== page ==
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NEW-MEDIA-CURATING  March 2011

NEW-MEDIA-CURATING March 2011

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Subject:

Re: Analogue/Digital Art

From:

Curt Cloninger <[log in to unmask]>

Reply-To:

Curt Cloninger <[log in to unmask]>

Date:

Sun, 6 Mar 2011 15:14:13 -0500

Content-Type:

text/plain

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I recently enjoyed (finally) reading Anna Munster's "Materializing 
New Media." For me, it was one of those texts that I wish everyone 
was required to read so we could all pick up with it and avoid 
re-hashing the same old embodied/disembodied dichotomous fictions 
that serve as so many distracting bogeys when discussing topics like 
analog/digital.

I would call Munster's approach largely Deleuzean (although she 
revisits Leibniz a lot). New media is always a complex entanglement 
of physical, proprioceptive bodies and "ephemeral" media. In even the 
most "virtual" spaces, human bodies are inflecting and coloring the 
experience; in even the most physical installations of projected 
media, aspects of "digital" media are inflecting and coloring the 
experience.

At the last mile, humans experience all media "analogically." analog 
light waves enter a physical eye, analog sound waves enter a physical 
ear, physical skin and muscles feel analog signals (heat, 
resistance). Whether I'm listening to a digital CD or analog vinyl, 
both ultimately enter my ear analogically. This is obvious, but I 
don't think that makes it unimportant.

Of all the characteristics Manovich points out about "new media," the 
most significant might be that computers allow all media to be 
synesthetically massaged (the max/msp patch effect). So the final 
state of the "outputted object" ("digital" CD or "analog" vinyl, for 
example) is less important than the process through which the media 
have been massaged on their way to finally encountering a human 
receiver. Because ultimately, the very last mile of this encounter is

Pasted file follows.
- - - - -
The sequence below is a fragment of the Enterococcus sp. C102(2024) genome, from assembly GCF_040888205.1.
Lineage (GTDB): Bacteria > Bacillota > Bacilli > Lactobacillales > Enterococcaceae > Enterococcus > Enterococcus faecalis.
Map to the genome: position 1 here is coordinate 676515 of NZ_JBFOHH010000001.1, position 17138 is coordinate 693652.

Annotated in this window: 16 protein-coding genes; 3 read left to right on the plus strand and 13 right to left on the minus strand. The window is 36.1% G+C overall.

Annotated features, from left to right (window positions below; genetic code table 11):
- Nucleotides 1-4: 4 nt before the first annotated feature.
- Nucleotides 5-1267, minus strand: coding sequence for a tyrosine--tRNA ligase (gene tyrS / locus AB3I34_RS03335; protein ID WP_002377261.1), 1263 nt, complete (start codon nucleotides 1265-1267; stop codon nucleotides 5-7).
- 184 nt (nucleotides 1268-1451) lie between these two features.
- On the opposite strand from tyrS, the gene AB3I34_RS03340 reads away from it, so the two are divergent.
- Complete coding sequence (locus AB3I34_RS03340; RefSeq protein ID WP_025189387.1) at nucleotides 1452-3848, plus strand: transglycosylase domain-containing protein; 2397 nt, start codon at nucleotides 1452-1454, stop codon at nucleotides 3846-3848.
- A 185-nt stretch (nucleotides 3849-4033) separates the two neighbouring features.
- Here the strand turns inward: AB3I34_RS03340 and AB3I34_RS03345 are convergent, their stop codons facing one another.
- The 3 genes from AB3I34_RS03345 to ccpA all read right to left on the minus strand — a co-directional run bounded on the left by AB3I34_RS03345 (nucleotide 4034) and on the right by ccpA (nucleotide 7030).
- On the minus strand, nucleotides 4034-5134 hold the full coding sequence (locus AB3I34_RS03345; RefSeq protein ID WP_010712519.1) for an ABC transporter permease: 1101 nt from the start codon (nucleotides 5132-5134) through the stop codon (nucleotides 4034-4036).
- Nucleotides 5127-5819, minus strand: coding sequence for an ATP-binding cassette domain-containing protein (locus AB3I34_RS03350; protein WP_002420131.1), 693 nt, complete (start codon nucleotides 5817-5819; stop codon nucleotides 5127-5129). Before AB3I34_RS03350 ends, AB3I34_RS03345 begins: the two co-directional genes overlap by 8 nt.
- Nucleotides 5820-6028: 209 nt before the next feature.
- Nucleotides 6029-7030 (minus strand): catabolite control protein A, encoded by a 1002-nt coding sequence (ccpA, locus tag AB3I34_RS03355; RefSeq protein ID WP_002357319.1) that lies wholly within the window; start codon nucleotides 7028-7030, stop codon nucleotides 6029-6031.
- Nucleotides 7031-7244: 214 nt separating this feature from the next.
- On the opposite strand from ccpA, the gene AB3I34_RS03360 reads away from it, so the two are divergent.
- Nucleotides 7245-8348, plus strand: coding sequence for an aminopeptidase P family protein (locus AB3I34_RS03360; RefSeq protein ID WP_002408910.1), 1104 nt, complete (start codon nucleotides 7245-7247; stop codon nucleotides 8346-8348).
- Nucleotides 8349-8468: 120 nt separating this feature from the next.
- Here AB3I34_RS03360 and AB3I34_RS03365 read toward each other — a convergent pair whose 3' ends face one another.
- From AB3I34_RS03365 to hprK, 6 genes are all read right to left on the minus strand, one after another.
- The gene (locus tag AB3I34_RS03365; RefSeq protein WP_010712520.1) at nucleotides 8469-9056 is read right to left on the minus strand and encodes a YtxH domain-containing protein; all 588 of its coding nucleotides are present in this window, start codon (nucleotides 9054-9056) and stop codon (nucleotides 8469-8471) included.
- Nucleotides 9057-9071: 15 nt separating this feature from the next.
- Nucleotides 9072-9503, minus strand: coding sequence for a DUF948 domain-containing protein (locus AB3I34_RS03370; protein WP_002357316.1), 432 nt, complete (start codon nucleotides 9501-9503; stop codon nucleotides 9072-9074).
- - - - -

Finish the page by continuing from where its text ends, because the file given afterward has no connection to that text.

always technically analog. (How could it be otherwise with human 
bodies?) So then the interesting questions have to do with process 
and translation, signals hopping back and forth between (throughout, 
over/under/within) digital and analog divides. What are the 
qualitative ways that such translations affect the behavior of the 
signal? These are questions of deterritorialization and 
reterritorialization. These are questions of residual affective 
artifacts. These are questions regarding embodiment, immanence, and 
particular performative instances. Frequently (and here Virilio 
becomes increasingly relevant), these are questions of speed -- the 
qualitative difference(s) of speed as it crosses various 
thresholds/changes-of-state.

Here is Kevin Shields' (My Bloody Valentine) guitar foot pedal configuration:
http://www.guitargeek.com/rigs/img/m/mbv_kevin_1991.gif
The same exact hardware could be configured in a different sequence 
resulting in a radically different tone. (Not to mention the settings 
on his guitar, the way its pickups are wired, the gauge of strings he 
uses, whether he is playing with his fingers or a pick, the humidity 
in the room, etc.) These orders and contexts and details matter 
because signals are flowing through these configurations in 
historical (albeit rapid) time, in physical (albeit electronic) 
space. Matter always matters (light waves and sound waves are matter, 
language is matter). As software/hardware allow more rapid/extreme 
flavors of material modulation, matter matters more than ever.

Best,
Curt

-- 
Curt Cloninger
Assistant Professor of New Media
University of North Carolina Asheville

+++++
Home: http://lab404.com
Garden: http://playdamage.org
Archive:  http://deepyoung.org
Portfolio: http://lab404.com/art/
School: http://mmas.unca.edu

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